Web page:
LAS VEGAS – So many things went wrong for Gonzaga during a two-hour nightmare Tuesday, but here’s a condensed list:
Lack of energy, thumped on the boards, blown defensive assignments, careless turnovers and poor execution.
All against West Coast Conference rival Saint Mary’s in front of a pro-Zag full house of 7,771 at the Orleans Arena in a big game with potential NCAA Tournament seeding implications.
But tops on that unsavory list: Gonzaga’s offense, a record-setting cornerstone throughout the season, labored through a miserable night, setting a handful of records at the opposite end of the spectrum.
No. 1 Gonzaga picked the wrong night and wrong opponent to trot out its worst 40 minutes of the season. Second-seeded Saint Mary’s made GU pay for every mistake and pulled off a 60-47 upset to win the WCC Tournament, ending the Zags’ title streak at six and its tourney winning streak at 19.
“Kind of the perfect storm, really,” sophomore wing Corey Kispert said. “Really inefficient offense, combination of turnovers, missed shots and them just big-boying us on glass. Everything that could go wrong went wrong for us.”
Gonzaga posted its lowest scoring output of the season – by 20 points. The Zags made just 37.5 percent from the field, their first time below 42.9 percent. They shot 11.8 percent from distance. Their previous low was 14.3 percent in a 69-55 road win over the Gaels.
Gonzaga had just six assists after dishing out 26 in Monday’s semifinal rout over Pepperdine. The Zags also set season lows for free throws made (nine) and attempted (12). Gonzaga scored the game’s first five points, which turned out to be its longest run.
“We didn’t get much of anything done,” Gonzaga coach Mark Few said. “It was our worst offensive game of the year and they deserve credit for that. They were basically gap heavy and raking our guys and we usually handle that pretty good.”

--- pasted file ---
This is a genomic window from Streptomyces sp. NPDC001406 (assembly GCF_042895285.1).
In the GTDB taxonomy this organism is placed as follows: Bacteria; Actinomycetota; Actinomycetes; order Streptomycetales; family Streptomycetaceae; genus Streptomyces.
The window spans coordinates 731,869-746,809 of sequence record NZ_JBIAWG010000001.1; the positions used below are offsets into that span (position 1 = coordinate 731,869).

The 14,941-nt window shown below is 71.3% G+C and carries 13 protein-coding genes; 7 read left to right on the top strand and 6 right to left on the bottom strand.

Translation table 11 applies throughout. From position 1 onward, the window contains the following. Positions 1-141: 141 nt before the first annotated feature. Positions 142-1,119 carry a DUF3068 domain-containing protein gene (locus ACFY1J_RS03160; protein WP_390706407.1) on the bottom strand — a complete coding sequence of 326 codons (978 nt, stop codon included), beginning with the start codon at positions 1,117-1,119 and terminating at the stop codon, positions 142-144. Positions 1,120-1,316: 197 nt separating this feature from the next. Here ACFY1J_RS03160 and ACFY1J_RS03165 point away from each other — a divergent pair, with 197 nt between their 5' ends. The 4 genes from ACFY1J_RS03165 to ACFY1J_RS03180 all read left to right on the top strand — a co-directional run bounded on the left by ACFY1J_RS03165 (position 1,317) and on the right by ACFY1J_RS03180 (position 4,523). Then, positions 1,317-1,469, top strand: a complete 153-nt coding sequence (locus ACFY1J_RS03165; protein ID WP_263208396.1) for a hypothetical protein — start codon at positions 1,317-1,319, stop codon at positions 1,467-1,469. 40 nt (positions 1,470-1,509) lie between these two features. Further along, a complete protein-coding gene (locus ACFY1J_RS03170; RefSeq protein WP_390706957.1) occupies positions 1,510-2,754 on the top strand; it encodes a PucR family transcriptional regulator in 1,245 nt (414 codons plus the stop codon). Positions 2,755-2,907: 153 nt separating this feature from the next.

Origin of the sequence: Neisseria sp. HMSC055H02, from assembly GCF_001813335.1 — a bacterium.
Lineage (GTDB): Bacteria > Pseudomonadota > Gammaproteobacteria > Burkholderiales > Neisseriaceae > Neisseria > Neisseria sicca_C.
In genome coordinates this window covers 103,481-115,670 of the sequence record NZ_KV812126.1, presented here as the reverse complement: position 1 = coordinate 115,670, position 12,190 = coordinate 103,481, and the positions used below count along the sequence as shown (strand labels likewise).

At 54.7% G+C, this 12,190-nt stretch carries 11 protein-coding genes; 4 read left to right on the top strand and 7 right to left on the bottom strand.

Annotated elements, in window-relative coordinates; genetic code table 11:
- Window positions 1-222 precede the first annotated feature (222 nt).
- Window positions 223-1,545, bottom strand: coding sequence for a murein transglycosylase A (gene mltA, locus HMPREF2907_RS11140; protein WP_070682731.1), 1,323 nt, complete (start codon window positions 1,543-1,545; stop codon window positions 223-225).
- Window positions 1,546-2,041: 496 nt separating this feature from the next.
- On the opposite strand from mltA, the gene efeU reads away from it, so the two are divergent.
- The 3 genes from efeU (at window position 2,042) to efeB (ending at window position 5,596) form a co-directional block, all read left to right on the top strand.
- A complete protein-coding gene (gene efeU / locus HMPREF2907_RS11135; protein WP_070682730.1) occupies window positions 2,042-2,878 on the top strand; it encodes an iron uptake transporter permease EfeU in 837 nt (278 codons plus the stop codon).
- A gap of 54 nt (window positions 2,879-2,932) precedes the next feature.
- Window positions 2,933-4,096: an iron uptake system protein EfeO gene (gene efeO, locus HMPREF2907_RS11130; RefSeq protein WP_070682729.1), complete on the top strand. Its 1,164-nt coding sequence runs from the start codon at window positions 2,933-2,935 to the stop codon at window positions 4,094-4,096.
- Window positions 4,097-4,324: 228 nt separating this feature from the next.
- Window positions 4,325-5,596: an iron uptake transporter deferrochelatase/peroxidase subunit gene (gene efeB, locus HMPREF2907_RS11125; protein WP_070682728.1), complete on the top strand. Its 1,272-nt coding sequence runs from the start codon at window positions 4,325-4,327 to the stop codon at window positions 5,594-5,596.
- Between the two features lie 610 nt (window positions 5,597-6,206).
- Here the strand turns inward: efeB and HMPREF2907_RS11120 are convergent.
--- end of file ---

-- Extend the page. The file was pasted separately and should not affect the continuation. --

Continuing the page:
WCC Player of the Year Rui Hachimura was held to single digits in scoring for the first time this season. He had nine points, but only attempted six shots, one in the second half.
The Gaels’ bigs, led by Jordan Hunter, and a supporting cast crowded Hachimura whenever he touched the ball, which wasn’t nearly often enough. The Gaels were successful while keeping every Zag except for Brandon Clarke in check. Clarke took just eight shots but finished with 16 points and eight boards.
“They were collapsing on him pretty good,” Few said of Hachimura. “If we could have explored the collapse, kicked out, moved it again and got going it would have gave us a better look. Pride got in our way and we attempted a lot tougher shots than we needed to.”
Guards Kispert, Josh Perkins, Zach Norvell Jr. and Geno Crandall struggled, combining for just 17 points on 7-of-30 shooting.
The Gaels (22-11) doused the Zags’ 21-game winning streak, one of those a 94-46 beatdown administered by Gonzaga in early February.
“Every second,” responded Hunter, when asked if the team watched tape of that game.
“We gave into them,” coach Randy Bennett said. “We knew we couldn’t move forward until we hashed that out.”
The Gaels inched closer in a 14-point loss in Moraga, California, 10 days ago. They made ball security a priority in the third meeting.
“If you take quick shots against them,” Bennett said, “you’re going to get pounded because you cannot beat them in transition.”
Saint Mary’s controlled the tempo by limiting turnovers (11) and draining time off the shot clock. The Gaels made key shots just before the shot clock expired on several occasions, including Jordan Ford’s 3-pointer to give SMC a seven-point lead with 7:40 left and Tommy Kuhse’s off-balance banker to make it 56-47 with 2:05 remaining.
“We didn’t have the energy we needed,” said Norvell, who was 1 of 11 from the field. “Those guys made some big-time plays down the stretch, all game actually.”
Saint Mary’s outrebounded GU 34-27 and had a 32-24 edge in paint points.
“It’s on us,” Clarke said. “We were just lacking our offensive execution. We didn’t have any energy (on defense). They were able to take easy shots on us. We were taking a bit tougher shots than them. Obviously, it’s hard to win when other team is taking pretty easy shots.”
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